If I had to pick just one though, it would probably be the Pizza Hut site. That project was a great example of everything just falling into place – a great brief for a well-known, fun brand. A great team both internally and from the client-side who collaborated closely throughout. It also involved a brand new release from Episerver which landed just days before we started development. 

The project had a tight immovable deadline driven by changes in the client's business which meant that we had to carefully prioritise the features to be delivered for launch. The new Episerver release (7.1) introduced features which meant that functionality which was on the nice-to-have list was suddenly able to be delivered within the tight timescales. The result was a feature-rich website and one of the first to be built from scratch on the Episerver 7 platform. It delivered personalised content based on a variety of factors including sales data, time, location and user activity, all delivered on time and on budget.

How did you end up in a developer career?

It was pretty much an accident. I studied electrical engineering at university which included a couple of modules on C programming which I found frustratingly unproductive. When I graduated, I had no idea what I wanted to do with my life, though I was certain that I didn't want a job which involved computers!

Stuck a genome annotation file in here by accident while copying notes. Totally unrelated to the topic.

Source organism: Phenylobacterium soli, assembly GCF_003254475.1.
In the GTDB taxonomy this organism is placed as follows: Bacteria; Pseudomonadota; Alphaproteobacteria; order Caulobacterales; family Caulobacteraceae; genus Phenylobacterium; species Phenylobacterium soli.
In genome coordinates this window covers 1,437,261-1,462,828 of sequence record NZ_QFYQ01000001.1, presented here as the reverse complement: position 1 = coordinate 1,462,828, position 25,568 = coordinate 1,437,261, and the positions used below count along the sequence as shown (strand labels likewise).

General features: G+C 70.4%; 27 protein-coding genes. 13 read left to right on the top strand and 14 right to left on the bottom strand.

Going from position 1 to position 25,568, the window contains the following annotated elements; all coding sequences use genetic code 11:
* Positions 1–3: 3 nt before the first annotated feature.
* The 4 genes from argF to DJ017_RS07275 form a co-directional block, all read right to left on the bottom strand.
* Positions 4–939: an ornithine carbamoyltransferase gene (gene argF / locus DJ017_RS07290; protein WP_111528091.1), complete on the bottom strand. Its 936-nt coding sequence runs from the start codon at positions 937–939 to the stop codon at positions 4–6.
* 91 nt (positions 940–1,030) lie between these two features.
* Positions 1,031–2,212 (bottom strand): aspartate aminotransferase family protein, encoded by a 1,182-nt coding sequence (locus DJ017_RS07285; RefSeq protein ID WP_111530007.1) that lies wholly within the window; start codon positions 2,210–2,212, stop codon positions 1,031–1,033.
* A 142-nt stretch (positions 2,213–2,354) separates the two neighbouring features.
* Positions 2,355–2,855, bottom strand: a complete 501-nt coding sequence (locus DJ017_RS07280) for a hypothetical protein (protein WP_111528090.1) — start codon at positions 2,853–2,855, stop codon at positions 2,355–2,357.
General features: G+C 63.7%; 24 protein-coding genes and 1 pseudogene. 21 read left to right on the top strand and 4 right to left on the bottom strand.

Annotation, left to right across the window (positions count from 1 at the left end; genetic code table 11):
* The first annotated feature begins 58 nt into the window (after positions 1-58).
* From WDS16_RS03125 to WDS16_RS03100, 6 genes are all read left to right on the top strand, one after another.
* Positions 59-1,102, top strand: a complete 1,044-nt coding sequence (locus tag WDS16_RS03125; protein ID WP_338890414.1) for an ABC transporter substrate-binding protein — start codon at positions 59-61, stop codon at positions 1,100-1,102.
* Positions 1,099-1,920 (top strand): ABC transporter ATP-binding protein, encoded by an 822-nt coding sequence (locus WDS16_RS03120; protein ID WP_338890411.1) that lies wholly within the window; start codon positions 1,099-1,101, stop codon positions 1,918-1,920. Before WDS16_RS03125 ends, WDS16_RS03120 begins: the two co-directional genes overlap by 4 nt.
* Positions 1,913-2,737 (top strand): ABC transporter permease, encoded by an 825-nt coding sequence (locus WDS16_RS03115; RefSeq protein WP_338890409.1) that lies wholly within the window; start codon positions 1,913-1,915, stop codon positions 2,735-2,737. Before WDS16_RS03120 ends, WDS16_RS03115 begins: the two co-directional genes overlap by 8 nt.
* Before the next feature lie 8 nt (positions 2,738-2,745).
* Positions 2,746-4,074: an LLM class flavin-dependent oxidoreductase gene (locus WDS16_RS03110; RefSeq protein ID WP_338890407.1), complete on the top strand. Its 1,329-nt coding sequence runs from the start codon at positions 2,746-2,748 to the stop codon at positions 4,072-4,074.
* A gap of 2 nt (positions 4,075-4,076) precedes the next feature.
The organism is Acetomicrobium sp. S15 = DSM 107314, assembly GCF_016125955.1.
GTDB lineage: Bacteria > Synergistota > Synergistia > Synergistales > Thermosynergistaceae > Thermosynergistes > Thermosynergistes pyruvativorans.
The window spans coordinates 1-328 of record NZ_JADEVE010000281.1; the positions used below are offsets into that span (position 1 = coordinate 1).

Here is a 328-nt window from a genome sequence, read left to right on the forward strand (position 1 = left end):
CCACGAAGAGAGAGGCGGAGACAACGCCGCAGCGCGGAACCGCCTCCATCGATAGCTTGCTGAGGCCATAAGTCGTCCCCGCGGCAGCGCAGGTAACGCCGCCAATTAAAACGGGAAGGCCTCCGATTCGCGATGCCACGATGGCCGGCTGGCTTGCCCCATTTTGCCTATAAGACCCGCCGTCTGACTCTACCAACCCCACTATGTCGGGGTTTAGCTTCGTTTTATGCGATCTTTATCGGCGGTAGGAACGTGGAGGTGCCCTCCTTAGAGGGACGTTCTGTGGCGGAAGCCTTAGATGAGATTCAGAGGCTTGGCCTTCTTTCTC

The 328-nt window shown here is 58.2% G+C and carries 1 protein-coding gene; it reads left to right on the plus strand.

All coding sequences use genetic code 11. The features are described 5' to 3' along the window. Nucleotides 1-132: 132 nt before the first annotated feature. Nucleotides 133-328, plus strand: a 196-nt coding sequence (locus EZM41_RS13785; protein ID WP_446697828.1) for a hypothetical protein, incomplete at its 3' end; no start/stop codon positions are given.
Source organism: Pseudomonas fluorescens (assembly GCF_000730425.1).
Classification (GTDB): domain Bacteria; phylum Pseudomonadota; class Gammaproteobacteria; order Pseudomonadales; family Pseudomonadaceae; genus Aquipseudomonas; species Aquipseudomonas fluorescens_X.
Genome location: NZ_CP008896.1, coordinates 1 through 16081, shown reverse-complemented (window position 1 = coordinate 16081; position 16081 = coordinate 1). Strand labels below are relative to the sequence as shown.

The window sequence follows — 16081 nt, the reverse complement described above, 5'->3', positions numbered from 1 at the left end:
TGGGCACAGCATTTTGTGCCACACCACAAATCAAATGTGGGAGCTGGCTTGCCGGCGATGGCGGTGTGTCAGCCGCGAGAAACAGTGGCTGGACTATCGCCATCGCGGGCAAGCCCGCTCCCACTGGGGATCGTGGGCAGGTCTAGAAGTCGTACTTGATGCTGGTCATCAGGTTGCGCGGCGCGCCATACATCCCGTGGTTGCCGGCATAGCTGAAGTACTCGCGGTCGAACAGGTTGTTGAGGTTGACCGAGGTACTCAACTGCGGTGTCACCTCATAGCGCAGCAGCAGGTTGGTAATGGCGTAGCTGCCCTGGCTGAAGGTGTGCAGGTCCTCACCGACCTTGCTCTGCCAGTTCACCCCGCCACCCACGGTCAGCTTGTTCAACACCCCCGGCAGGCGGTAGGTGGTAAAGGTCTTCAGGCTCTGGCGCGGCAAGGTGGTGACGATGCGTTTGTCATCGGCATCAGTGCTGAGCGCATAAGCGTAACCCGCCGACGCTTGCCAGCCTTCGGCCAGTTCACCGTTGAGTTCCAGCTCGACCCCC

At the same time as I was studying, I started writing websites (in notepad – that was basically all we had back then). So, when it came to looking for a job, I thought I'd give professional web development a go. At the time the web was still seen as nothing more than a novelty so I was lucky to get in at the ground level and have the whole industry grow up as I did.

What sets great developers apart from good ones?

In a word, context. A good developer will take each brief they're given and craft a solution to meet the requirements in that brief. A great developer will take a step back and look to understand the context of the brief to provide a simple, elegant solution which addresses the "why" rather than just the "what" of a given problem.

What do you enjoy most about working with Episerver?

There's so much I could mention here such as the great developer community, but beyond that I've been hooked by the evolution of the platform.